Helping children with school assessments

Many people are talking to us at the moment about their children either preparing for, or completing assessments at school. This time can bring about a lot of angst for both parent and child, so we thought we would share a few ideas to help.

Impact of the pandemic

We must remember that children have missed a considerable amount of school. This, obviously, does not mean that they will not catch up; however, they will need time, enrichment and encouragement to gradually fill the gaps and build strong skills and understanding for their future learning. The journey of each child’s development should be respected and understood – children need to go through all the stages of development as they grow and learn.

At the moment, many of them still need time to find their way through all the different things they are trying to learn and master. Not least of all they are still learning to connect socially with friends and peers, as well as continuing their academic education, and this will be using a lot of their energy,

Be kind to yourself

We are also hearing that many parents feel very guilty about their role in home learning. We urge you to be as kind to yourselves as you would be to a friend. Your child will have learnt a great deal about pulling together in a crisis and doing the best we can – something which each and every one of you did. It is time to put the guilt behind us and celebrate where we are, and help our children enjoy learning and aspiring for their future.

Assessments, resilience and determination

Assessments are part of learning and you can help your child be ready for them and learn from them:

  • The most important thing is to help them to understand they can only do their best! That does not mean being perfect – it just means that they try.
  • Encourage them to improve on what they can do and not measure themselves against others. Improving on their own achievements is where we need to direct them towards, as this is within their grasp and that develops motivation.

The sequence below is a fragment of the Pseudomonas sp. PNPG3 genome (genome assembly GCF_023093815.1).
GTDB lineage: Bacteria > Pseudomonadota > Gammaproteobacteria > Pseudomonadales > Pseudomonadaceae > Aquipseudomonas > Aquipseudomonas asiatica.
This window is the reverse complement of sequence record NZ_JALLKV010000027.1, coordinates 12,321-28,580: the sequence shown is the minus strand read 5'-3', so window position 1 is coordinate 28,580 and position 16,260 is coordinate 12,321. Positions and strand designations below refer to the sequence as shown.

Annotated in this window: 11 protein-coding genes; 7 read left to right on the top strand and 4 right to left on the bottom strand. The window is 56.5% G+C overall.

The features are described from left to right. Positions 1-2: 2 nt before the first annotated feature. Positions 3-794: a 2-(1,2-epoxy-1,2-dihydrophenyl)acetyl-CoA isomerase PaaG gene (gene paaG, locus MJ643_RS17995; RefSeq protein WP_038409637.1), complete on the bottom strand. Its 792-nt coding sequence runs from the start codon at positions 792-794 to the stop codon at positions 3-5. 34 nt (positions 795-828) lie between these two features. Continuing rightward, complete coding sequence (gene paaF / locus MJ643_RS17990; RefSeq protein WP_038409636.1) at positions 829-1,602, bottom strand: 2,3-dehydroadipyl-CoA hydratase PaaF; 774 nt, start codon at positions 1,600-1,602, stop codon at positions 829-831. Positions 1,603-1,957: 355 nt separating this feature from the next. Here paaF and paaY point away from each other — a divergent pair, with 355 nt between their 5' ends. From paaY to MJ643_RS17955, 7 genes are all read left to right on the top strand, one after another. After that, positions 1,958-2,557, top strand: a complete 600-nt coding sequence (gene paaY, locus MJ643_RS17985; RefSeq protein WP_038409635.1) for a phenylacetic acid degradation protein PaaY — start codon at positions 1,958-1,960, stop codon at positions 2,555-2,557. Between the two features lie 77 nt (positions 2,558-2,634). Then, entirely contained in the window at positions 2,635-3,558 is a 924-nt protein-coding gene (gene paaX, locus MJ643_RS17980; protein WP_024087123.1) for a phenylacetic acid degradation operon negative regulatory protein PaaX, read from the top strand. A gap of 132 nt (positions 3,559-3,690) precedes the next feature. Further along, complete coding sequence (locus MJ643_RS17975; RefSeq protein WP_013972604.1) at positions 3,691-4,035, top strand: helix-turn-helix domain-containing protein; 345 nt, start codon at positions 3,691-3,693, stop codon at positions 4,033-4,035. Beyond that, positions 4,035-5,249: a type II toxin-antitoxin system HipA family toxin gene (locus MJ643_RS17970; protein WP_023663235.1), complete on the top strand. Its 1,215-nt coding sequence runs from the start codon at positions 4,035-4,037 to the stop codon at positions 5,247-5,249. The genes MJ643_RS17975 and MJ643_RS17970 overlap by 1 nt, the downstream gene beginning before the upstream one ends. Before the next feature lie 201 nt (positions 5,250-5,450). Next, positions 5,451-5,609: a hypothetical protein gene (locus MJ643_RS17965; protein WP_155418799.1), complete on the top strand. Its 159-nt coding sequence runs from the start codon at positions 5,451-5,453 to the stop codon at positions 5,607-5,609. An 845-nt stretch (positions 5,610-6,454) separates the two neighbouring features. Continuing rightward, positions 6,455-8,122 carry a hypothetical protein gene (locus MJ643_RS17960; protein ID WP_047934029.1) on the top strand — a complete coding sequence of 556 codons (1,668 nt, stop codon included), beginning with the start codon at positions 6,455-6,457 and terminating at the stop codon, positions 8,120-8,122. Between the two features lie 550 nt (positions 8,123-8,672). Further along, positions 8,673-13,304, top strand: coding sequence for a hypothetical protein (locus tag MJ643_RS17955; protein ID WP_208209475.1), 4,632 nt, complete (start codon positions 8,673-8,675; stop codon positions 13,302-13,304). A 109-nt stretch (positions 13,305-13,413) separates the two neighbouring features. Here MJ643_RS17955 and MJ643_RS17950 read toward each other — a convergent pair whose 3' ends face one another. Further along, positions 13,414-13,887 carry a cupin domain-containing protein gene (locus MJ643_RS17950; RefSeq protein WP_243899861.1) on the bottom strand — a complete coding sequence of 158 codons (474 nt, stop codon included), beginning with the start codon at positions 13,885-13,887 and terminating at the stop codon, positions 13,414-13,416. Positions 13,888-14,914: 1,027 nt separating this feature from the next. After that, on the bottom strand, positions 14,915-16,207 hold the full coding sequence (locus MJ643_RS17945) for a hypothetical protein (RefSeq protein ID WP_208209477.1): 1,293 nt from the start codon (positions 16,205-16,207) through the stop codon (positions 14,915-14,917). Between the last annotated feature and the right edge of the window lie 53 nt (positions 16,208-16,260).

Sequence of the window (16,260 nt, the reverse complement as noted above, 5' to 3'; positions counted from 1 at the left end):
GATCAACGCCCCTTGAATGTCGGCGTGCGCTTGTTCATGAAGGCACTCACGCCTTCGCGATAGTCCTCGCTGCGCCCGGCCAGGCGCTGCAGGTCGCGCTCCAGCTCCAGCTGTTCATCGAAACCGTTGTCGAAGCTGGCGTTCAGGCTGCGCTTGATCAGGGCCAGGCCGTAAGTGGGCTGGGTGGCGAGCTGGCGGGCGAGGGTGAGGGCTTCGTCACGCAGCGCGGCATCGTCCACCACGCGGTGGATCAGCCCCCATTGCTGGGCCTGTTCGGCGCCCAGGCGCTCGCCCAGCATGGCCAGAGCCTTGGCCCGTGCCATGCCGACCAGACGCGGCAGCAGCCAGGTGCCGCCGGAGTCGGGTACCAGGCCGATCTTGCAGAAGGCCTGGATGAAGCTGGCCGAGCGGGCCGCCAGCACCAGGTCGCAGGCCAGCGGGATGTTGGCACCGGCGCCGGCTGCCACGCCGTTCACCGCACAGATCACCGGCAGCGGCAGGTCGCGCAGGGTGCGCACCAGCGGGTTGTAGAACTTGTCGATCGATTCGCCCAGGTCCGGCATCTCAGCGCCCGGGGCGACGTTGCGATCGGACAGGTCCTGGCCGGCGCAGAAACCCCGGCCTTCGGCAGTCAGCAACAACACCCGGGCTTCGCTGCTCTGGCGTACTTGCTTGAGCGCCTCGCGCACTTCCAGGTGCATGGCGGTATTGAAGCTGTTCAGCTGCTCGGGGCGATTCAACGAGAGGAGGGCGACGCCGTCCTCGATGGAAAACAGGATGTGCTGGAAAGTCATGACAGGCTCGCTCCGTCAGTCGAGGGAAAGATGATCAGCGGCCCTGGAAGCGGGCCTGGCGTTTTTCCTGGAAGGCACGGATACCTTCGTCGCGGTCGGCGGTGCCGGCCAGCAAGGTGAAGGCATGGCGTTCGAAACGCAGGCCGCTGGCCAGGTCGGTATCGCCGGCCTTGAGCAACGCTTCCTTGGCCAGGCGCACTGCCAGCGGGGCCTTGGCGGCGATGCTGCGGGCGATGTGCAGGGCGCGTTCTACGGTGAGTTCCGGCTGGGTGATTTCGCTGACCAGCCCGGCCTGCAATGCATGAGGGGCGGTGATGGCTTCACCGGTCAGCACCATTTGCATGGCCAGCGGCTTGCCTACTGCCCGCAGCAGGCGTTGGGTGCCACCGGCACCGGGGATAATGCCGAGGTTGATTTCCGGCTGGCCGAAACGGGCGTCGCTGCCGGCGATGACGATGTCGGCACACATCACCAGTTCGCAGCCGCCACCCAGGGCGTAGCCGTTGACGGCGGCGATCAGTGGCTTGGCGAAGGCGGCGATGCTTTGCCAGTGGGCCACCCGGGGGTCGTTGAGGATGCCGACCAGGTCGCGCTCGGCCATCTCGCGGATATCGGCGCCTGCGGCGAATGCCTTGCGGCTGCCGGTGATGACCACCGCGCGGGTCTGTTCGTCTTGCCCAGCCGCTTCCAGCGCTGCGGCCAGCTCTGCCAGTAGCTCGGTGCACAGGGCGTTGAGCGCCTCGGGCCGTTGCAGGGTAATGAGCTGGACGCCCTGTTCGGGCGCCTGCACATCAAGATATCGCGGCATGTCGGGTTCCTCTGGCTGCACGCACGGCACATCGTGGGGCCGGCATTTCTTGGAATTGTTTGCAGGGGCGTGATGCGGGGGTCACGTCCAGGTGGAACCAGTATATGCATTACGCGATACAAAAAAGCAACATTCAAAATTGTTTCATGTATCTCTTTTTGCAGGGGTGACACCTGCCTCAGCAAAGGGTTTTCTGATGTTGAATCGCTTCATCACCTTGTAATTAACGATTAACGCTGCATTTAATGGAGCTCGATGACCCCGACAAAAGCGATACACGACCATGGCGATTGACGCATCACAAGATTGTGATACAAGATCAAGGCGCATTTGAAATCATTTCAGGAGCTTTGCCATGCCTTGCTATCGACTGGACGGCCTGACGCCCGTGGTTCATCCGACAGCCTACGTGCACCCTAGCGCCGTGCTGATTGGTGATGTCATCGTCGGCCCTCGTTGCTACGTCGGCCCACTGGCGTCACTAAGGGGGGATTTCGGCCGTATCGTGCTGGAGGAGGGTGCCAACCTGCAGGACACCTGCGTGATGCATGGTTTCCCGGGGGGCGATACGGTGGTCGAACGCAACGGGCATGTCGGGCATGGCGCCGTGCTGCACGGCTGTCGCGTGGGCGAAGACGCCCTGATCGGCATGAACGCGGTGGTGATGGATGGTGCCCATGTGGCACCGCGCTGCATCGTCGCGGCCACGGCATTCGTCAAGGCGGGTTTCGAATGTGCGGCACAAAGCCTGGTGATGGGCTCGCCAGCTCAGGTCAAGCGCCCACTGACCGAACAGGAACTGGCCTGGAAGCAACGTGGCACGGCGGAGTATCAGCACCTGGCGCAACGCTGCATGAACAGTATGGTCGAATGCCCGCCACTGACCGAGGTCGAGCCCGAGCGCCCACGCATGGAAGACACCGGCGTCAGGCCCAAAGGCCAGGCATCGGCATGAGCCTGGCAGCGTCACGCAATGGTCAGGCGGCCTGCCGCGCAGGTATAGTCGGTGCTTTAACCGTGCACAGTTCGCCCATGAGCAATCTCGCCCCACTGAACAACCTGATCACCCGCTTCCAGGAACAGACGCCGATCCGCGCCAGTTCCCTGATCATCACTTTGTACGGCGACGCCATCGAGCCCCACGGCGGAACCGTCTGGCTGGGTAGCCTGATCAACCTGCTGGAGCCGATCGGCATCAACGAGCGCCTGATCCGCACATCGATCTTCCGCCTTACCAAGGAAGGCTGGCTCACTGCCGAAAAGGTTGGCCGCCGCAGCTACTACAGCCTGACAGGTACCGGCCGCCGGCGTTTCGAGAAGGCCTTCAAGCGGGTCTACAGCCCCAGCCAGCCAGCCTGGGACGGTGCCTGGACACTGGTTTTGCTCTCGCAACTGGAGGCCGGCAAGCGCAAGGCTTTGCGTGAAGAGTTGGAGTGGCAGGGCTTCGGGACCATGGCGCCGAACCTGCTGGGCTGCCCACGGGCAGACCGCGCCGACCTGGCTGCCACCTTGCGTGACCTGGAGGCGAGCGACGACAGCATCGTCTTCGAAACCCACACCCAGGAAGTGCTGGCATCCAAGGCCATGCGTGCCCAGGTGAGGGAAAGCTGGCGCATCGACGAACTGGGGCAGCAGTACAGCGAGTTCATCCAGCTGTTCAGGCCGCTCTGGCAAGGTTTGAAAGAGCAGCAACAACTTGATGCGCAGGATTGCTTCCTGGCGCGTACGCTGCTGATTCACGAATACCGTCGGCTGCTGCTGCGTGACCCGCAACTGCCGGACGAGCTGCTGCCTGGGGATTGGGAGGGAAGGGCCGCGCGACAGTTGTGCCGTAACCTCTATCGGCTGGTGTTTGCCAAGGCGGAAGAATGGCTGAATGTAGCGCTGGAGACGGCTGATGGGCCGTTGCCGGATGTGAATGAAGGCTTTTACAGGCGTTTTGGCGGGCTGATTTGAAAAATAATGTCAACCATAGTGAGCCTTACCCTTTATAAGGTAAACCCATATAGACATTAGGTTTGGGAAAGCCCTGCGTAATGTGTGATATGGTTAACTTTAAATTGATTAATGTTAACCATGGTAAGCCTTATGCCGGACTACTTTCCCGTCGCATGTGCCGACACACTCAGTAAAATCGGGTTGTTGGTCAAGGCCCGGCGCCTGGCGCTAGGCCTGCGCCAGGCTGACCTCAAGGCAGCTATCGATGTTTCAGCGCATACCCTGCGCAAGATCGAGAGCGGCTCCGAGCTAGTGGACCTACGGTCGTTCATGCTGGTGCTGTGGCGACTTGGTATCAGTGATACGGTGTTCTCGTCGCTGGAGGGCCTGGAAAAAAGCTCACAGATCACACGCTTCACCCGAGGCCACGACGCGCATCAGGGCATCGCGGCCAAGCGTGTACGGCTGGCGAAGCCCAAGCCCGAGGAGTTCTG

• Let them know that teachers also use the assessments to plan how they can help them learn more effectively.
  • Remind them it is normal and okay to feel a bit worried and nervous, and that others will be feeling like this too.
  • Help them to keep a healthy balance in their lives by doing things they enjoy: spending time outside, relaxing, being with their friends, reading, exercising and generally being a child!

As parents, remember that each assessment and report at parents’ evenings is just a step along the way in their lives. There will be ups and downs for your child as there are for us all. What we want is for our children to become educated people who value and enjoy learning – it is a lifelong journey for everyone and provides a wealth of pleasure and, at times, challenges. Please visit our website for more resources and tips to help your child flourish.

Please contact us if you would like more information about how to help your child:

Sue and Maryanne from Tutor Your Child


Share this article